The French Election: Round Two of Europe’s Internal Leadership Battle
By Richard Matthews, London
Live Squawk News, 17 April 2017
After the relative calm election result from The Netherlands, the French presidential election — beset by political scandals and discontent over the state of its economy and the EU’s perceived role in it — will be the next major test of the European populist movement followed by German elections on 24th September. This presupposes that there won’t be Italian elections, which many would say is foolish considering Italy has had over 60 Governments since 1945. Regardless, the French elections are a key test of the European Project, given France was one of it founding members. Its outcome could make for interesting trading for both Euro and Sterling, and could affect European bourses, not to mention Brexit negotiations.
Marine Le Pen appears good to get to the second round, but looks like the outsider to win. However, after the surprises of Trump and Brexit, it would be foolhardy to discount such an outcome yet one senses the markets have done just that. Despite toning down her views, she is still committed to holding a referendum on France’s membership to the single currency. This uncertainty would weaken the Euro and stock indices, including London’s, while lifting sterling.
On Sunday 23rd April, French citizens from Paris to Basse-Terre in Guadeloupe will go to the polls for round one. Unless one of the candidates has polls in excess of 50%, exceedingly unlikely, the two candidates who have the largest number of votes will head for the final showdown two weeks later on 7th May.
The final showdown may be between two candidates whose parties are not only polar opposites, but have never held power: Le Pen of the far-right, anti-EU National Front, and Emmanuel Macron and his pro-EU movement party, En Marche! If this is the case , with Macron the likely winner , the Euro will strengthen against Sterling as the French commitment to the European project would remain unswerving. However with the polls so close it would be a brave person to rule out a Mélenchon , Le Pen run off in the second round . If this were to happen the Euro would come under intense pressure as both candidates are committed to referendums on France’s membership of the Euro and the terms of its European membership. The markets look jittery with large outflows of Euros to neighbouring countries in recent days so is the smart money seeing this as a real outcome ? It appears so.
French voters elect presidents every five years, and this year the incumbent Francois Hollande, the most unpopular President in living memory, is the first President who will not be standing for re-election. Under French law he could stand for another term, but he has appeared, and in reality has been, a sad shadow of the man who narrowly defeated Nicolas Sarkozy in in 2012. Each candidate for the presidency must have obtained at least 500 sponsoring signatures of elected officials from at least 30 departments or overseas territories.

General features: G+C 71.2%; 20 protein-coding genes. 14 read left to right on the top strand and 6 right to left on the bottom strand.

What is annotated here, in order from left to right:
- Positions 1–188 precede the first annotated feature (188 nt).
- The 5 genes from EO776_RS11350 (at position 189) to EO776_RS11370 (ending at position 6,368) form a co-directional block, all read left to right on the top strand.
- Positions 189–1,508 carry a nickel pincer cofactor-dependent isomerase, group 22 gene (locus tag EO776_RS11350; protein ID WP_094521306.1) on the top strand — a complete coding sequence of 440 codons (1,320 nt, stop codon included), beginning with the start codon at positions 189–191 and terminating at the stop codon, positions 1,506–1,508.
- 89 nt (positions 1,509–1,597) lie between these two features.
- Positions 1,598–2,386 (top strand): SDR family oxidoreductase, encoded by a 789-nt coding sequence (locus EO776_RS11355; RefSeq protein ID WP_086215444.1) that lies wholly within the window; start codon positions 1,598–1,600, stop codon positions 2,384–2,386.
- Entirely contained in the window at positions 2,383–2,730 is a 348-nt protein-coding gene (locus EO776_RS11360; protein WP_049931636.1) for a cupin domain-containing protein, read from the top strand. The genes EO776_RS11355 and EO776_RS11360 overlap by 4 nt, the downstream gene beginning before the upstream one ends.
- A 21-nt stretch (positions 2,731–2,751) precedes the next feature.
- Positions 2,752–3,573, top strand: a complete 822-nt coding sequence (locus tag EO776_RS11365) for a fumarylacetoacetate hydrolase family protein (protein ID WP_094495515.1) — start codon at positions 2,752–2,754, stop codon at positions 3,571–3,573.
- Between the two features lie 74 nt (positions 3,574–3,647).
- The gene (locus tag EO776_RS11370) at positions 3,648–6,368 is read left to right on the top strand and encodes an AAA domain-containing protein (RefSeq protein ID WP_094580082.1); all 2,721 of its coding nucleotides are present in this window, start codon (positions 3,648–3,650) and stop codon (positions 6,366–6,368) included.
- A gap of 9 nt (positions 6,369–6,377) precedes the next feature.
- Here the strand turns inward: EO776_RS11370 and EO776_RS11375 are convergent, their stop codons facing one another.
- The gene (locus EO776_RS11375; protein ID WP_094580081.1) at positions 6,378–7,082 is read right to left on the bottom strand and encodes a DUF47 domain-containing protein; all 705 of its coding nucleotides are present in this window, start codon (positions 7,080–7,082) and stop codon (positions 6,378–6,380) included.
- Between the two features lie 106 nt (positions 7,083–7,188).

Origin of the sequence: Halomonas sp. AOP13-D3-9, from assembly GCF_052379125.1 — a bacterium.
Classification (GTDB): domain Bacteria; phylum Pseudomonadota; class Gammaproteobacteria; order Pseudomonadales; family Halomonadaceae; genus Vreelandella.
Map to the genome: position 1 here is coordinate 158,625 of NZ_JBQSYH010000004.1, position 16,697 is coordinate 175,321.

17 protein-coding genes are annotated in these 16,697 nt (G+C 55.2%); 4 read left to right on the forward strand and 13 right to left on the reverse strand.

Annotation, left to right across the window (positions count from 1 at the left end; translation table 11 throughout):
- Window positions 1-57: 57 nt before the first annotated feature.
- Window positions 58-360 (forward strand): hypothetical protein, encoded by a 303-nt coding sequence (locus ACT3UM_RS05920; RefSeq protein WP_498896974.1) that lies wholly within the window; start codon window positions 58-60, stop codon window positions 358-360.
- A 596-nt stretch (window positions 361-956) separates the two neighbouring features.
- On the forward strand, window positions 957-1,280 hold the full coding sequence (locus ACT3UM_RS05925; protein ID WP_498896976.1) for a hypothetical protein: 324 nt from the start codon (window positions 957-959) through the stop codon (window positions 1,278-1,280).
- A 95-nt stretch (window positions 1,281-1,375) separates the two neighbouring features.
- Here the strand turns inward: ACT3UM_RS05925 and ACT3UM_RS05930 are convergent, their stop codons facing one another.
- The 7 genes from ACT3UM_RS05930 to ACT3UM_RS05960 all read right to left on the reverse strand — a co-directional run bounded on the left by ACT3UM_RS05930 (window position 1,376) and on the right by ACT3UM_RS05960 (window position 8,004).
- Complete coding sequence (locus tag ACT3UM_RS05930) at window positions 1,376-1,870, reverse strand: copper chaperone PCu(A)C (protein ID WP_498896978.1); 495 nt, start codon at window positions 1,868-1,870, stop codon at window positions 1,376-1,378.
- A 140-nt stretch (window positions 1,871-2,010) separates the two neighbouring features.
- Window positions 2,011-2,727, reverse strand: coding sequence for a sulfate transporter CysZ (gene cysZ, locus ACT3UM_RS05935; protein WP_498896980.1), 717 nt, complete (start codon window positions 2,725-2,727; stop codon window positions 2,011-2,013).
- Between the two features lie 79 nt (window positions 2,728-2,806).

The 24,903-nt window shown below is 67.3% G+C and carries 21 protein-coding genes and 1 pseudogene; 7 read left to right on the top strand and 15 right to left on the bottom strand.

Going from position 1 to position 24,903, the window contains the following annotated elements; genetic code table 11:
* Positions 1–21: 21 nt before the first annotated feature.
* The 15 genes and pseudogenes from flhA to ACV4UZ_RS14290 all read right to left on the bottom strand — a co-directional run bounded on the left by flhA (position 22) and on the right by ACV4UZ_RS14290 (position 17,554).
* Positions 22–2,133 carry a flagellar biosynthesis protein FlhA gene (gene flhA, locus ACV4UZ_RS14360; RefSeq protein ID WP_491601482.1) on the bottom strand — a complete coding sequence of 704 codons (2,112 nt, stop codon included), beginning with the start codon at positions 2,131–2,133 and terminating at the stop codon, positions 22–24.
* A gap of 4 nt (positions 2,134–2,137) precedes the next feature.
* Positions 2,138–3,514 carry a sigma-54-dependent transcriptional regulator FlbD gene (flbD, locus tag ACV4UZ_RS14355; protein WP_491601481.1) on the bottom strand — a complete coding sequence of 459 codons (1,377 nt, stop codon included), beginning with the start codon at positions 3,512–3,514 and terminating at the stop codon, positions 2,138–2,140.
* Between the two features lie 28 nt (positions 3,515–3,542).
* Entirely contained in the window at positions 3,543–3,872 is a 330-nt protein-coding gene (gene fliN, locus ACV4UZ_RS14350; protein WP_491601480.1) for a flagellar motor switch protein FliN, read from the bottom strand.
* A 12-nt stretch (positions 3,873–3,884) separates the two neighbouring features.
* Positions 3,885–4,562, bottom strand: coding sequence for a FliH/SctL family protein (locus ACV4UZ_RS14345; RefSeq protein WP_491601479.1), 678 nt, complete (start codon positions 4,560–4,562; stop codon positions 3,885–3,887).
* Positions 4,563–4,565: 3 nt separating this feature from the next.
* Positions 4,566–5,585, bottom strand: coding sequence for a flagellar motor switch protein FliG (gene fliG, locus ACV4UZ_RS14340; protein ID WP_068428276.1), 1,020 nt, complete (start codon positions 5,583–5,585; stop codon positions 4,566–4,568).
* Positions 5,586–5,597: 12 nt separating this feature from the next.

In both rounds, polling booths are open around the country from 8:00 AM to 6:00 PM. Most French overseas departments and territories get to vote a day early, along with expatriates living in the Americas. This ruling was introduced several years back after it appeared that voters in time zones behind Europe showed a reluctance to cast votes once they knew the probable results.
Unlike many other democracies, France doesn’t allow any publication of results or estimates of polling from the day prior until the booths are closed in the cities. First-round campaigning must end by midnight the Friday before the election. Given most polls have been so inaccurate, this might be a blessing.
Once the new President is sworn in, 10 days after the second vote on 17th May, he, or she, will announce their team. A month later are two rounds of legislative or parliamentary elections to choose deputies for the National Assembly. The new President will then see how easy he or she will be able to govern and enact their promises.
France’s election is one of the most difficult to call for many years. Its campaign has seen support for its two traditional ruling parties, the Republicans and Socialists, drop. Yet, France is a conservative country, with many fundamental economic and social problems. This year may be the year the people seeks radical solutions, even if Le Pen doesn’t win. Far-left candidate Jean-Luc Melenchon, also anti-EU, has seen a rise in polls that suggest support for the status quo is further weakening in the final days of the campaign.
Richard Matthews, who began in career in 1973, is a former trader-broker in the London money, futures and foreign exchange markets. Twitter @dickiematthews5
This column is the opinion of the author and does not necessarily reflect the opinion of Live Squawk.